Maynard James Keenan blasted a fan for using their phone during Tool's show last night (Feb. 14) in Los Angeles.

Tool have been strict about their cell phone policy over the last few years, banning fans from using them during their shows for the majority of the performance. Typically, attendees are given permission to record the final song of their set each night, which tends to be "Stinkfist."

Someone on Reddit shared a video of the band playing the Undertow song "Intolerance" last night, and in the clip, Keenan can be heard shouting, "Put your fucking phone away, dickhead, seriously!" Considering the vocalist stands on a platform toward the rear of the stage, it's likely that it was someone in the front section that was violating their cell phone policy.

"The irony of this moment being caught on camera," someone commented on the post, with someone else noting that the individual had taken his phone out and recorded long sections of nearly every song.

"Just complete disrespect and disregard for everyone around him. Absolutely deserved to get yelled at. I wish he got kicked out to be honest," they concluded.

See the video below.

Another person commented that they weren't able to record the final song of the concert two nights prior in Fresno.

"I was at the show in Fresno and he gave a little speech at the beginning of the show of how if we behave with phones we'll be able to record the last song," they wrote. "Sadly we didn't get that and they just played 'Stinkfist' without announcing that we can record. It seems like he's really upset about the whole phone thing since I've never heard him give that speech before."

"He told us in Corpus that if we couldn't go two hours without our phones in our hands, we should be in a mental institution," another fan wrote.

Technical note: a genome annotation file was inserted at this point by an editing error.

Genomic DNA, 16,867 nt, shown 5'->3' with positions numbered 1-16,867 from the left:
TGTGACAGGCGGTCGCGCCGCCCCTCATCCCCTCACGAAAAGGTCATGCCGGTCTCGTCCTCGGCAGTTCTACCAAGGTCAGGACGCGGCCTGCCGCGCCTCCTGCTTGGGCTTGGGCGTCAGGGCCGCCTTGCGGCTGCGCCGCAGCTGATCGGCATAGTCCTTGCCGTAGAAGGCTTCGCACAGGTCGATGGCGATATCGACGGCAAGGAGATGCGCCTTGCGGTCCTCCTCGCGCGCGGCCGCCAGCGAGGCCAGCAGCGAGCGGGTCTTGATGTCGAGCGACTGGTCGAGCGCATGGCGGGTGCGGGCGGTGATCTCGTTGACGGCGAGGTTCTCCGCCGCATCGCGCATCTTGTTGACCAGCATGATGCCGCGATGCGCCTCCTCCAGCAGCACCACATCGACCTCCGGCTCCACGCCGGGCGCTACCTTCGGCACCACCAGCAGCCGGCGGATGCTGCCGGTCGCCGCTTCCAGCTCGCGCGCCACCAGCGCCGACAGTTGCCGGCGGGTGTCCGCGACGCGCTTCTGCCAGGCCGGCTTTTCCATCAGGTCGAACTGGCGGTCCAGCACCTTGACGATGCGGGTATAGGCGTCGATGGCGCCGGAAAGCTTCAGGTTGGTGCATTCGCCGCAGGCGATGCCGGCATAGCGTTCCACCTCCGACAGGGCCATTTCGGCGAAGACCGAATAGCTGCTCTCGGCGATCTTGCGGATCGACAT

In the spring of 2022, guitarist Adam Jones shared some insight as to why Tool prohibit phone use during their shows in an interview with Metal Hammer.

"I mean, for us, we’ve actually seen it changing and more and more big acts are asking their fans respectfully to enjoy the show, rather than looking at their camera the whole time. I think one of the problems is you get a lot of lights because people don’t know how to use their cameras correctly, which makes it very blinding onstage," he said, adding that part of the artist and fan connection is lost when the fan is watching the artist through a screen.

READ MORE: Danny Carey Says Tool May Release an EP Instead of an Album Next

"It’s a big distraction. Have you ever been to a concert and you can’t see the show because the person in front of you is holding their phone up in front of the stage? It’s just kind of obnoxious. Just keep your phone in your pocket, enjoy the show and we’ll see you after and you can get back on it! People need a break. I feel like [phones have] become an appendage, like part of our anatomy, you know?”

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